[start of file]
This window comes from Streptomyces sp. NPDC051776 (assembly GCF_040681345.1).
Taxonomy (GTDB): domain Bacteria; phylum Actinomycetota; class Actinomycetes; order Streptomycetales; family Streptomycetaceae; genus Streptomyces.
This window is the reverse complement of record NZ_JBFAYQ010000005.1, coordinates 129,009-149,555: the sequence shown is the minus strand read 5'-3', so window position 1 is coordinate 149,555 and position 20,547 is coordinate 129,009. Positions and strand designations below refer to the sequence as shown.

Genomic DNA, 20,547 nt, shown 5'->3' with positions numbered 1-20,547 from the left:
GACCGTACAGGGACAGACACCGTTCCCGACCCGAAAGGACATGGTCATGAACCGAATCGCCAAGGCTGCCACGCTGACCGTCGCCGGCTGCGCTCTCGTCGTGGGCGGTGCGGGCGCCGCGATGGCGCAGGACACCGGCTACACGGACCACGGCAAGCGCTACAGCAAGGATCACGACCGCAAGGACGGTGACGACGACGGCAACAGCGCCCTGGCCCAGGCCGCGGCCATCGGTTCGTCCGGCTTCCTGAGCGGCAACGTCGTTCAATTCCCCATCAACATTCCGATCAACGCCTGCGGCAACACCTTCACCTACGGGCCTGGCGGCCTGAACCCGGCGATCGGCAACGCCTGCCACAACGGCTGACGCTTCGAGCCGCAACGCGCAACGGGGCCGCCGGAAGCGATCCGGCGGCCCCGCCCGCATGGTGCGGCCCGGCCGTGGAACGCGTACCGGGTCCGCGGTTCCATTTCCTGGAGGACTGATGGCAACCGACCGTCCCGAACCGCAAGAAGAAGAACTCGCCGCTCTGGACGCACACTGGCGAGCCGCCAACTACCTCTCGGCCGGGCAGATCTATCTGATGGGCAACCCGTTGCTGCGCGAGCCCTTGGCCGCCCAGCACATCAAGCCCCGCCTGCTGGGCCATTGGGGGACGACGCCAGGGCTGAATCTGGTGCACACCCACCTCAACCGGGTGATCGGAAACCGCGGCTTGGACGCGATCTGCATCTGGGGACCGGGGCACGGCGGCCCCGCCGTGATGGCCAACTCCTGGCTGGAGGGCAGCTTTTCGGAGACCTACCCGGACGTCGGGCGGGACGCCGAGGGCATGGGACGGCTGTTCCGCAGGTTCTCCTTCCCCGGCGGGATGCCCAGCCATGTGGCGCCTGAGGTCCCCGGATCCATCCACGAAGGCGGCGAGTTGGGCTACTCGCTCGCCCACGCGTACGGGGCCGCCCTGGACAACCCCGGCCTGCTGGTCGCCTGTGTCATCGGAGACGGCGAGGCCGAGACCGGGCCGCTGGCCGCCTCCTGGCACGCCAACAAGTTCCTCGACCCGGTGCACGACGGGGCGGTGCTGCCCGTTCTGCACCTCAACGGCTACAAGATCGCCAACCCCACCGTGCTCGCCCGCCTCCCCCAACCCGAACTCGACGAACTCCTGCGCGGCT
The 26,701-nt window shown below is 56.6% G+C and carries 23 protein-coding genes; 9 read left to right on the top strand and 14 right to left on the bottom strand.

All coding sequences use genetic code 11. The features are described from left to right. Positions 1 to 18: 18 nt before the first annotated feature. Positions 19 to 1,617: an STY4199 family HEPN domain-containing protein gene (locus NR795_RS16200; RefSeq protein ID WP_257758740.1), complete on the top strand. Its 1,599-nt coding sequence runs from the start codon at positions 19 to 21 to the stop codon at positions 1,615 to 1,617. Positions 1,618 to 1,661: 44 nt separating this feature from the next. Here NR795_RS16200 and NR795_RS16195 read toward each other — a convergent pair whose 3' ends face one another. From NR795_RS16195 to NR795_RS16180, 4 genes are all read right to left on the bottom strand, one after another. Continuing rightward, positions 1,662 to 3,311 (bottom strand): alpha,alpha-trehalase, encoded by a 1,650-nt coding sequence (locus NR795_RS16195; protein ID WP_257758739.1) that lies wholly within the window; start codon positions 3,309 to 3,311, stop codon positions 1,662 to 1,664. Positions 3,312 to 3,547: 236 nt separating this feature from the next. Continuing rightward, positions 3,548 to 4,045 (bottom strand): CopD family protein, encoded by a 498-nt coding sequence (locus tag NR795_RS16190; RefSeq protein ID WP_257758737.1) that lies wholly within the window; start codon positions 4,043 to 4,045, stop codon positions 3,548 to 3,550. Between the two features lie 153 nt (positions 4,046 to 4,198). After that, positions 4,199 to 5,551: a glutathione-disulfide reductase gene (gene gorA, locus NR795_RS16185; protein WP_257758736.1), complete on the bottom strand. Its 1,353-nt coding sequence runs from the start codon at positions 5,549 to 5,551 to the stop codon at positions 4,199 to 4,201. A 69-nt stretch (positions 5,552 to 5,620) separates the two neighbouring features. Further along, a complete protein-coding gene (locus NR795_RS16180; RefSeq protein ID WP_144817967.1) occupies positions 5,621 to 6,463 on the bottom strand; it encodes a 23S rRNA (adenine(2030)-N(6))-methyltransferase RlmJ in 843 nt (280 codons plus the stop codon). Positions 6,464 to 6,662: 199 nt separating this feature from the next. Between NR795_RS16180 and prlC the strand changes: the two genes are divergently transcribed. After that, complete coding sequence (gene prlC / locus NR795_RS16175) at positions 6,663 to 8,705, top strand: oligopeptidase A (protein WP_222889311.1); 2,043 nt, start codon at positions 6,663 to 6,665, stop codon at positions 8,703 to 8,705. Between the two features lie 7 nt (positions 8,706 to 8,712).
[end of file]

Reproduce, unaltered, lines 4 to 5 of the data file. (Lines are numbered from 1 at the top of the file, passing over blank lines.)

Genomic DNA, 20,547 nt, shown 5'->3' with positions numbered 1-20,547 from the left:
GACCGTACAGGGACAGACACCGTTCCCGACCCGAAAGGACATGGTCATGAACCGAATCGCCAAGGCTGCCACGCTGACCGTCGCCGGCTGCGCTCTCGTCGTGGGCGGTGCGGGCGCCGCGATGGCGCAGGACACCGGCTACACGGACCACGGCAAGCGCTACAGCAAGGATCACGACCGCAAGGACGGTGACGACGACGGCAACAGCGCCCTGGCCCAGGCCGCGGCCATCGGTTCGTCCGGCTTCCTGAGCGGCAACGTCGTTCAATTCCCCATCAACATTCCGATCAACGCCTGCGGCAACACCTTCACCTACGGGCCTGGCGGCCTGAACCCGGCGATCGGCAACGCCTGCCACAACGGCTGACGCTTCGAGCCGCAACGCGCAACGGGGCCGCCGGAAGCGATCCGGCGGCCCCGCCCGCATGGTGCGGCCCGGCCGTGGAACGCGTACCGGGTCCGCGGTTCCATTTCCTGGAGGACTGATGGCAACCGACCGTCCCGAACCGCAAGAAGAAGAACTCGCCGCTCTGGACGCACACTGGCGAGCCGCCAACTACCTCTCGGCCGGGCAGATCTATCTGATGGGCAACCCGTTGCTGCGCGAGCCCTTGGCCGCCCAGCACATCAAGCCCCGCCTGCTGGGCCATTGGGGGACGACGCCAGGGCTGAATCTGGTGCACACCCACCTCAACCGGGTGATCGGAAACCGCGGCTTGGACGCGATCTGCATCTGGGGACCGGGGCACGGCGGCCCCGCCGTGATGGCCAACTCCTGGCTGGAGGGCAGCTTTTCGGAGACCTACCCGGACGTCGGGCGGGACGCCGAGGGCATGGGACGGCTGTTCCGCAGGTTCTCCTTCCCCGGCGGGATGCCCAGCCATGTGGCGCCTGAGGTCCCCGGATCCATCCACGAAGGCGGCGAGTTGGGCTACTCGCTCGCCCACGCGTACGGGGCCGCCCTGGACAACCCCGGCCTGCTGGTCGCCTGTGTCATCGGAGACGGCGAGGCCGAGACCGGGCCGCTGGCCGCCTCCTGGCACGCCAACAAGTTCCTCGACCCGGTGCACGACGGGGCGGTGCTGCCCGTTCTGCACCTCAACGGCTACAAGATCGCCAACCCCACCGTGCTCGCCCGCCTCCCCCAACCCGAACTCGACGAACTCCTGCGCGGCT